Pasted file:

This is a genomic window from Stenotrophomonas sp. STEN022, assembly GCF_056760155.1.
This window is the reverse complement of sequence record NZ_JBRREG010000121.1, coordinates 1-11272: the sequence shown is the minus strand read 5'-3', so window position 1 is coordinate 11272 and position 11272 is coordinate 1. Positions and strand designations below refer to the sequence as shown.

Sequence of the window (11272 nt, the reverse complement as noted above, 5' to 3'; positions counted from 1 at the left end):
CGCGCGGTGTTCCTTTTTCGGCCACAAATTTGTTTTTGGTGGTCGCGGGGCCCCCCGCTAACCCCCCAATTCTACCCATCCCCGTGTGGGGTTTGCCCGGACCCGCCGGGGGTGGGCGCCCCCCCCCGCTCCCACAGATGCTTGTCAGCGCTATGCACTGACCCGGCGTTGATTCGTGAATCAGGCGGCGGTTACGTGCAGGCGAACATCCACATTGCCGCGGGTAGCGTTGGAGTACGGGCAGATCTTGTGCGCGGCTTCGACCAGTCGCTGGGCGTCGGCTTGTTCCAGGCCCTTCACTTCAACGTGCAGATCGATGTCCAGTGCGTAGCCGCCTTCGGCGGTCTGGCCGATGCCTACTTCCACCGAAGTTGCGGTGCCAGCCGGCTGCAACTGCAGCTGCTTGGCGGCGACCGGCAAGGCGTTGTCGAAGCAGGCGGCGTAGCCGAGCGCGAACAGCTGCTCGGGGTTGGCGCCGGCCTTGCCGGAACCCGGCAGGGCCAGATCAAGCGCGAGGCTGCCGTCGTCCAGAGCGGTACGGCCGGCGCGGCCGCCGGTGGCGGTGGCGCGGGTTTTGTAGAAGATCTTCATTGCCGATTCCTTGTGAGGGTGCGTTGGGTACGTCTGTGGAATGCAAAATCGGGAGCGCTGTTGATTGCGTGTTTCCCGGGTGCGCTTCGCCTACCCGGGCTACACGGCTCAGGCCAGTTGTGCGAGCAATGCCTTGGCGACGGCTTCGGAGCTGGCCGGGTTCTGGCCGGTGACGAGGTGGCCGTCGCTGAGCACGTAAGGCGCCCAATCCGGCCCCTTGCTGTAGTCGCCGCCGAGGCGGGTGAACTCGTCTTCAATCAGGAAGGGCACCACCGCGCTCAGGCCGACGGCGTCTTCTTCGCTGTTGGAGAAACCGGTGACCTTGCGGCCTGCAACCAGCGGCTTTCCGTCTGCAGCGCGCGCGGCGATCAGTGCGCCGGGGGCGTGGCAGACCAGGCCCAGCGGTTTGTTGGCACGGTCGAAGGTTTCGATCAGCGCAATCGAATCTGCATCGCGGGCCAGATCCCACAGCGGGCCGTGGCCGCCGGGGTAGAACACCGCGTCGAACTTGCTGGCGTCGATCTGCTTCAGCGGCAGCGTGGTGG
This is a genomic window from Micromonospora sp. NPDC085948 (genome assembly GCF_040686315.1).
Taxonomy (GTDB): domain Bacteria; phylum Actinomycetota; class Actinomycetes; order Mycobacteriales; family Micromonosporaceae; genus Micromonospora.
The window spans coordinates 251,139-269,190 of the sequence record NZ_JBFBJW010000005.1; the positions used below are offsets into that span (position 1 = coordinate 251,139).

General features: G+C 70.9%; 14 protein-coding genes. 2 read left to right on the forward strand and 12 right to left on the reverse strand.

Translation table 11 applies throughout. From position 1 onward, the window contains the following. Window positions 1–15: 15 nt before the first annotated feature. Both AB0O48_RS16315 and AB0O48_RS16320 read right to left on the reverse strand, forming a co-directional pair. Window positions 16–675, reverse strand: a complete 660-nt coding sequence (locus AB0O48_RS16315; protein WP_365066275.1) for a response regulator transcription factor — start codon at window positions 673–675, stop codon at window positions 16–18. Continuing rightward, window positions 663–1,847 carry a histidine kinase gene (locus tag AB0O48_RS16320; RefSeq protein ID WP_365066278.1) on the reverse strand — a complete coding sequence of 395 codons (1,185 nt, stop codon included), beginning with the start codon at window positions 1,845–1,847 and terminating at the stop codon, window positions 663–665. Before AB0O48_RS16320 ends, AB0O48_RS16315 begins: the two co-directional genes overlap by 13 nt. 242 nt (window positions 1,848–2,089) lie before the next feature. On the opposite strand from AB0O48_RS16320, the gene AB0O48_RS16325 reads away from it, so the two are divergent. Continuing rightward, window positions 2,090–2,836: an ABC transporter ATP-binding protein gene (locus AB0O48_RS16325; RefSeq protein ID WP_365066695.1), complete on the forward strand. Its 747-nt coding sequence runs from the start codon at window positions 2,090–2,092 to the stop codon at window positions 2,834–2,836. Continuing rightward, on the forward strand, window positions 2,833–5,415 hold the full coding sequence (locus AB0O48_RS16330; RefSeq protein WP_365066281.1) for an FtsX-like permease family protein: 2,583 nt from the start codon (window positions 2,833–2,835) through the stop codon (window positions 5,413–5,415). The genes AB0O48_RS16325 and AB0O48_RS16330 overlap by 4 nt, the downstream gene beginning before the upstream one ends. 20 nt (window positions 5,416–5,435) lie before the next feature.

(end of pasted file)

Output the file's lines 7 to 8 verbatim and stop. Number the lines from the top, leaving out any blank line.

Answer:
The window spans coordinates 251,139-269,190 of the sequence record NZ_JBFBJW010000005.1; the positions used below are offsets into that span (position 1 = coordinate 251,139).

General features: G+C 70.9%; 14 protein-coding genes. 2 read left to right on the forward strand and 12 right to left on the reverse strand.